ShareThis Page

'Hitman scam' tries to extort money from Pennsylvanians

Matthew Santoni
| Friday, Oct. 20, 2017, 9:15 a.m.
Courtesy Whitehall Borough Police Department

Whitehall Borough Police are warning of a cell-phone scammer who poses as a “hitman” who will spare his victim for $5,000.

In a Facebook post Thursday evening , police noted that a resident got a text message from an unknown sender claiming he was hired to kill her, but would spare her life and tell her who had hired him if she responded to an email address and sent him $5,000. Police said such “hitman” scams have been affecting people in Pennsylvania and other states.

Responding to such messages only sends a signal to scammers that they've reached a working phone number and potential mark, The scammers then escalate by messaging back with personal details about the victim that may seem threatening but are really accessible to anyone over the Internet and not proof of anything, police noted.

Anyone who receives such messages should ignore them, or can report them to local police and/or the FBI.

Matthew Santoni is a Tribune-Review staff writer. Reach him at 724 836 6660, or via Twitter @msantoni.

TribLIVE commenting policy

You are solely responsible for your comments and by using you agree to our Terms of Service.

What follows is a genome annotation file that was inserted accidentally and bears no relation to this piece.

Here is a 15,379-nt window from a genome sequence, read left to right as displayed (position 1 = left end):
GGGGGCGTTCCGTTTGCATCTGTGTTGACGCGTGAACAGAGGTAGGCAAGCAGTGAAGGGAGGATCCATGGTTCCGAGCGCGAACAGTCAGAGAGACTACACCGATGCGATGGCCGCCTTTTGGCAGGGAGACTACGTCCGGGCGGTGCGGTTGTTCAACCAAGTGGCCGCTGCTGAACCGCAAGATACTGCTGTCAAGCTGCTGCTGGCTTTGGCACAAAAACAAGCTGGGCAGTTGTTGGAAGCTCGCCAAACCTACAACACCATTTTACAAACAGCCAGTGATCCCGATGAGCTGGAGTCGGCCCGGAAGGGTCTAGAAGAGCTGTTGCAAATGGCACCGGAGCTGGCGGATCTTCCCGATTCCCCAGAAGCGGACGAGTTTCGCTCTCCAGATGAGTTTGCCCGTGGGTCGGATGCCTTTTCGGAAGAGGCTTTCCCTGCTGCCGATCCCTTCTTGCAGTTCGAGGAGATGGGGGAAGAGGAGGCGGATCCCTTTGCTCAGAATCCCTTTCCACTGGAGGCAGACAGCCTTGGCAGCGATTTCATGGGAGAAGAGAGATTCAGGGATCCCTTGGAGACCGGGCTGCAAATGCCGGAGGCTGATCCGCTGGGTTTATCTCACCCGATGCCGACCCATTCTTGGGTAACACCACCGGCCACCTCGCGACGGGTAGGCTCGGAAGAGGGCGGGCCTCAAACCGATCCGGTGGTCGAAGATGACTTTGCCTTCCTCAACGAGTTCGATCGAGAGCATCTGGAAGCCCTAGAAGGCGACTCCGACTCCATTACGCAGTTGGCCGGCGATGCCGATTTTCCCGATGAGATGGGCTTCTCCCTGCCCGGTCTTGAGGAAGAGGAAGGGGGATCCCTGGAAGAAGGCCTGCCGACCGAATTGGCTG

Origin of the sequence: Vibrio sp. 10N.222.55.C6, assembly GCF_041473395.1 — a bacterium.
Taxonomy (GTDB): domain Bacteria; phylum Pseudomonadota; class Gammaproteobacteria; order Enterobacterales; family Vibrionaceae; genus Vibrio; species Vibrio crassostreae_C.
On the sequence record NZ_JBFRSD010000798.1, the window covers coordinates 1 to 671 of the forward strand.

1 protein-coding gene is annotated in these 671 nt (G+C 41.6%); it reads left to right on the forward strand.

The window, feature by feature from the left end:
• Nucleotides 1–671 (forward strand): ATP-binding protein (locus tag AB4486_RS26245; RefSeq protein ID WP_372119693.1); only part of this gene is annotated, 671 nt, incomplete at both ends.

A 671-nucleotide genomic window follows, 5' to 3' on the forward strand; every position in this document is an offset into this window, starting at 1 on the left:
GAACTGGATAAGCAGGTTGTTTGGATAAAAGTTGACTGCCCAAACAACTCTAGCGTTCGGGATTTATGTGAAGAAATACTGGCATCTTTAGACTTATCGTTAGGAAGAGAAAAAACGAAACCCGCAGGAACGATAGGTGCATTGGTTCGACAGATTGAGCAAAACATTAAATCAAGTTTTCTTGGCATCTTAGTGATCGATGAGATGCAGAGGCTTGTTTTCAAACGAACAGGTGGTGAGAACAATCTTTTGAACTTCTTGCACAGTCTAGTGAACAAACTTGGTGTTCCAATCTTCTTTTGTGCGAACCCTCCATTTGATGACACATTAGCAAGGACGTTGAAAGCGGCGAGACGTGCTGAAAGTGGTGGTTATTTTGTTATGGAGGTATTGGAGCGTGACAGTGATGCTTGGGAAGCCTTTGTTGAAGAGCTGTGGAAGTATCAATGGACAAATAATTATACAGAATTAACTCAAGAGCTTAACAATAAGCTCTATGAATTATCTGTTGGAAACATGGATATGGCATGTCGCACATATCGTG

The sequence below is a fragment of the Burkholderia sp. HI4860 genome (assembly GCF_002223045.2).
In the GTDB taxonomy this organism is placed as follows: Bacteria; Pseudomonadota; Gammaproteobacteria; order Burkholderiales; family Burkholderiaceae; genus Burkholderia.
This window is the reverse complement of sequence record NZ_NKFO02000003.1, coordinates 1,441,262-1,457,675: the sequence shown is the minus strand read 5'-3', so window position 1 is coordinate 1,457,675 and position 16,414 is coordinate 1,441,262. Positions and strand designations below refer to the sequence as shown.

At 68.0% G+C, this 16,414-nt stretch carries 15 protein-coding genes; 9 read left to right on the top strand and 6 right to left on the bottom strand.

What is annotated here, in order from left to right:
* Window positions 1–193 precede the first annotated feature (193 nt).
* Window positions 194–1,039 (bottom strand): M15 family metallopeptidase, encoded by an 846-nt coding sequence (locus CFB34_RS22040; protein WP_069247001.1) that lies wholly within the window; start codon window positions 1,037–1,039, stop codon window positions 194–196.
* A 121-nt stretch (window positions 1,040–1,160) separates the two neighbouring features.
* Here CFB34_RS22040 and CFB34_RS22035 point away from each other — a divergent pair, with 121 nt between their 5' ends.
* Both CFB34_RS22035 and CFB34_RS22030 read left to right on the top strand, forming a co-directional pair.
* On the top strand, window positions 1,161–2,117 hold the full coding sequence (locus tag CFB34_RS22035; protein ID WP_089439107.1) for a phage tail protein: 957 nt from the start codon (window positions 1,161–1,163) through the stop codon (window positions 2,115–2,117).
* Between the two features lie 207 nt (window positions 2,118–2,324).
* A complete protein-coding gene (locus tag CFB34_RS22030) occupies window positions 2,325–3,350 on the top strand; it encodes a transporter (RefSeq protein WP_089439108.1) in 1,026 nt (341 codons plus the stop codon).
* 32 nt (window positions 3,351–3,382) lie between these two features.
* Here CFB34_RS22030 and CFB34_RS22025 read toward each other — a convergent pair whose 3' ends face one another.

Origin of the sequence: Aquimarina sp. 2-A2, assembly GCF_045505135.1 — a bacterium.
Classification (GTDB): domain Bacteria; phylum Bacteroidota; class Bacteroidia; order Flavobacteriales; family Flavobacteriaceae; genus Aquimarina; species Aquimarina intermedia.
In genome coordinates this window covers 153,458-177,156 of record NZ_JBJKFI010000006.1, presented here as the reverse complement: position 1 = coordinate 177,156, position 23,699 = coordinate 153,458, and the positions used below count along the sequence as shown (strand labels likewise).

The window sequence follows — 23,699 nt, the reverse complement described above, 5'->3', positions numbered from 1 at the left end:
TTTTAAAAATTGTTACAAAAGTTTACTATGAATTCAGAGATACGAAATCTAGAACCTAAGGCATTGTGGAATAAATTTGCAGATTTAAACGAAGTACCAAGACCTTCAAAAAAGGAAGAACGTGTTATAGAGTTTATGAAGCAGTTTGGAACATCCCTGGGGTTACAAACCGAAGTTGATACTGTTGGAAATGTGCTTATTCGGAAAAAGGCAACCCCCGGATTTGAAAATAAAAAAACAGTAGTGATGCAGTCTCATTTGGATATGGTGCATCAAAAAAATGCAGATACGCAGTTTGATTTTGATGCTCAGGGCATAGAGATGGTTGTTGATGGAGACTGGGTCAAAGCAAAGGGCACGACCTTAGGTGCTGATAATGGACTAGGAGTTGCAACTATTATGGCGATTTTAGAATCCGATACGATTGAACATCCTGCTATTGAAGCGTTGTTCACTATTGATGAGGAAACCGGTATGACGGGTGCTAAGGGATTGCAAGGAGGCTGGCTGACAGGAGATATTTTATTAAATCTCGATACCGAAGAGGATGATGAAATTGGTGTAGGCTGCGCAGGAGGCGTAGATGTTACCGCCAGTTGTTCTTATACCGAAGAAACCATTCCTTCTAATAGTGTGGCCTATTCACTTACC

We moderate comments. Our goal is to provide substantive commentary for a general readership. By screening submissions, we provide a space where readers can share intelligent and informed commentary that enhances the quality of our news and information.

While most comments will be posted if they are on-topic and not abusive, moderating decisions are subjective. We will make them as carefully and consistently as we can. Because of the volume of reader comments, we cannot review individual moderation decisions with readers.

We value thoughtful comments representing a range of views that make their point quickly and politely. We make an effort to protect discussions from repeated comments either by the same reader or different readers

We follow the same standards for taste as the daily newspaper. A few things we won't tolerate: personal attacks, obscenity, vulgarity, profanity (including expletives and letters followed by dashes), commercial promotion, impersonations, incoherence, proselytizing and SHOUTING. Don't include URLs to Web sites.

We do not edit comments. They are either approved or deleted. We reserve the right to edit a comment that is quoted or excerpted in an article. In this case, we may fix spelling and punctuation.

We welcome strong opinions and criticism of our work, but we don't want comments to become bogged down with discussions of our policies and we will moderate accordingly.

We appreciate it when readers and people quoted in articles or blog posts point out errors of fact or emphasis and will investigate all assertions. But these suggestions should be sent via e-mail. To avoid distracting other readers, we won't publish comments that suggest a correction. Instead, corrections will be made in a blog post or in an article.